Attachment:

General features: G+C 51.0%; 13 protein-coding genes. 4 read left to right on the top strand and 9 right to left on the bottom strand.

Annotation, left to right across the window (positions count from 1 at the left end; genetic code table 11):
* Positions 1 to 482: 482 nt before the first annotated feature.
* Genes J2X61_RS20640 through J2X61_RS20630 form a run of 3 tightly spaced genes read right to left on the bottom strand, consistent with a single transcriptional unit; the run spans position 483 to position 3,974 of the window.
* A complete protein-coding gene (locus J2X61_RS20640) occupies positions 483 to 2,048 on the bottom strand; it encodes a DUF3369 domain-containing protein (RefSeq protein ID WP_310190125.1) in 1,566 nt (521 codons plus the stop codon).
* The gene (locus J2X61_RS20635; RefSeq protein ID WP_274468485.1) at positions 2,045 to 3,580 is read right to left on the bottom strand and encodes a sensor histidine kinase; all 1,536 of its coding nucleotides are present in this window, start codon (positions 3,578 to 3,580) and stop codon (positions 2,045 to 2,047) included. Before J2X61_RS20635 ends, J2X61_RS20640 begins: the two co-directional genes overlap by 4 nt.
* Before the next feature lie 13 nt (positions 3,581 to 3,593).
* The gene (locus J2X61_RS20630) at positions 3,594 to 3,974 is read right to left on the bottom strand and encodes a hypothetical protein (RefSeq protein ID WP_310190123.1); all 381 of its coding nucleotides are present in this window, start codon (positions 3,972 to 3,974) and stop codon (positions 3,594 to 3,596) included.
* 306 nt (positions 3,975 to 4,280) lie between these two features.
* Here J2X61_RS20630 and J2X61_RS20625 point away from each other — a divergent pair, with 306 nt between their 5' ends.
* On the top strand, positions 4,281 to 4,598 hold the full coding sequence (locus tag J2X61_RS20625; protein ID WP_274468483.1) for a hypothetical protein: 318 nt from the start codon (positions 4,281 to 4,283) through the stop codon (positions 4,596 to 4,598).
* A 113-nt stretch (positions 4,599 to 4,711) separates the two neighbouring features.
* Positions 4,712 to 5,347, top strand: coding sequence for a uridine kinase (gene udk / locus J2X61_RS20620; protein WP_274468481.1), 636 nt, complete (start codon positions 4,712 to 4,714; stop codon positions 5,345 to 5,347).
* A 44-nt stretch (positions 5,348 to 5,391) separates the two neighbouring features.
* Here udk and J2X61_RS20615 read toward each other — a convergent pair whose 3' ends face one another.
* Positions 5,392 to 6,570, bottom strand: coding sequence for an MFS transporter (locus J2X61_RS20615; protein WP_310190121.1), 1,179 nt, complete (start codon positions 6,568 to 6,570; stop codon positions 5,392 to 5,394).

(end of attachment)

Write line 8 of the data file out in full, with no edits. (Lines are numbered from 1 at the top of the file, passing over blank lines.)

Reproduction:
* The gene (locus J2X61_RS20630) at positions 3,594 to 3,974 is read right to left on the bottom strand and encodes a hypothetical protein (RefSeq protein ID WP_310190123.1); all 381 of its coding nucleotides are present in this window, start codon (positions 3,972 to 3,974) and stop codon (positions 3,594 to 3,596) included.